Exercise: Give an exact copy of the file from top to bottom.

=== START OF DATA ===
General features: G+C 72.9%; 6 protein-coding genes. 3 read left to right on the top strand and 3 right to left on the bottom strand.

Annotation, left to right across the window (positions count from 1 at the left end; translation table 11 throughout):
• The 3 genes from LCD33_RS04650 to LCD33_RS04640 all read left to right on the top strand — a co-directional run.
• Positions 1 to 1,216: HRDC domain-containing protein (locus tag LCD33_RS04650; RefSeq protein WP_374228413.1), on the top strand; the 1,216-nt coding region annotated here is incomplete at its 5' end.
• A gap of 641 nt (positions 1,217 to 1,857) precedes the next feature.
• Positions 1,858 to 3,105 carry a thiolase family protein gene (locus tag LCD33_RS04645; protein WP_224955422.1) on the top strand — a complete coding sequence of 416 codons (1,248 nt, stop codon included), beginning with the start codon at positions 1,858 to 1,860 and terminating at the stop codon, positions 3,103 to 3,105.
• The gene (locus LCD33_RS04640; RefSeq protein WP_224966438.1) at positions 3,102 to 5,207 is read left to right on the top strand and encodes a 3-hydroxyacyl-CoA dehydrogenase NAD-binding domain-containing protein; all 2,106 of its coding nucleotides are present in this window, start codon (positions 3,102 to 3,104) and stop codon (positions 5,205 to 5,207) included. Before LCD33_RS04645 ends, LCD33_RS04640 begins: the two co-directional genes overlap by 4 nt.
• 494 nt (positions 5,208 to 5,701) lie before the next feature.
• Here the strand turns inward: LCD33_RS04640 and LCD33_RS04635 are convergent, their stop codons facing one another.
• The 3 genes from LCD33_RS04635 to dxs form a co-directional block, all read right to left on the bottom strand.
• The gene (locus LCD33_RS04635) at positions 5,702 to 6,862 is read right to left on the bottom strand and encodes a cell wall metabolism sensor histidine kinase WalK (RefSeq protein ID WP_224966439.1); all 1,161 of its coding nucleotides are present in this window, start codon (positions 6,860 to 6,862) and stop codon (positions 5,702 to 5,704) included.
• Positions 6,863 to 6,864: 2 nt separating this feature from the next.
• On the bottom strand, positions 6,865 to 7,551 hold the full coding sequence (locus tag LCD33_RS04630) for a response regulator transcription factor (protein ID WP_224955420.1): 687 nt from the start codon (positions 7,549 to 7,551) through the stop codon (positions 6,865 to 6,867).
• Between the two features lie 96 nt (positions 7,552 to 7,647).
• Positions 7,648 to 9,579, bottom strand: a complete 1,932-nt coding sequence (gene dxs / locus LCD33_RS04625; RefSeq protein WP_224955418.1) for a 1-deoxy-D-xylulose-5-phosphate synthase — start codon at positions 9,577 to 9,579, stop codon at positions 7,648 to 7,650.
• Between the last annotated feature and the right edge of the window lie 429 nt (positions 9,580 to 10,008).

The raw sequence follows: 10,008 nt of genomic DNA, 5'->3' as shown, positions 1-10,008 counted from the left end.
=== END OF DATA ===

General features: G+C 72.9%; 6 protein-coding genes. 3 read left to right on the top strand and 3 right to left on the bottom strand.

Annotation, left to right across the window (positions count from 1 at the left end; translation table 11 throughout):
• The 3 genes from LCD33_RS04650 to LCD33_RS04640 all read left to right on the top strand — a co-directional run.
• Positions 1 to 1,216: HRDC domain-containing protein (locus tag LCD33_RS04650; RefSeq protein WP_374228413.1), on the top strand; the 1,216-nt coding region annotated here is incomplete at its 5' end.
• A gap of 641 nt (positions 1,217 to 1,857) precedes the next feature.
• Positions 1,858 to 3,105 carry a thiolase family protein gene (locus tag LCD33_RS04645; protein WP_224955422.1) on the top strand — a complete coding sequence of 416 codons (1,248 nt, stop codon included), beginning with the start codon at positions 1,858 to 1,860 and terminating at the stop codon, positions 3,103 to 3,105.
• The gene (locus LCD33_RS04640; RefSeq protein WP_224966438.1) at positions 3,102 to 5,207 is read left to right on the top strand and encodes a 3-hydroxyacyl-CoA dehydrogenase NAD-binding domain-containing protein; all 2,106 of its coding nucleotides are present in this window, start codon (positions 3,102 to 3,104) and stop codon (positions 5,205 to 5,207) included. Before LCD33_RS04645 ends, LCD33_RS04640 begins: the two co-directional genes overlap by 4 nt.
• 494 nt (positions 5,208 to 5,701) lie before the next feature.
• Here the strand turns inward: LCD33_RS04640 and LCD33_RS04635 are convergent, their stop codons facing one another.
• The 3 genes from LCD33_RS04635 to dxs form a co-directional block, all read right to left on the bottom strand.
• The gene (locus LCD33_RS04635) at positions 5,702 to 6,862 is read right to left on the bottom strand and encodes a cell wall metabolism sensor histidine kinase WalK (RefSeq protein ID WP_224966439.1); all 1,161 of its coding nucleotides are present in this window, start codon (positions 6,860 to 6,862) and stop codon (positions 5,702 to 5,704) included.
• Positions 6,863 to 6,864: 2 nt separating this feature from the next.
• On the bottom strand, positions 6,865 to 7,551 hold the full coding sequence (locus tag LCD33_RS04630) for a response regulator transcription factor (protein ID WP_224955420.1): 687 nt from the start codon (positions 7,549 to 7,551) through the stop codon (positions 6,865 to 6,867).
• Between the two features lie 96 nt (positions 7,552 to 7,647).
• Positions 7,648 to 9,579, bottom strand: a complete 1,932-nt coding sequence (gene dxs / locus LCD33_RS04625; RefSeq protein WP_224955418.1) for a 1-deoxy-D-xylulose-5-phosphate synthase — start codon at positions 9,577 to 9,579, stop codon at positions 7,648 to 7,650.
• Between the last annotated feature and the right edge of the window lie 429 nt (positions 9,580 to 10,008).

The raw sequence follows: 10,008 nt of genomic DNA, 5'->3' as shown, positions 1-10,008 counted from the left end.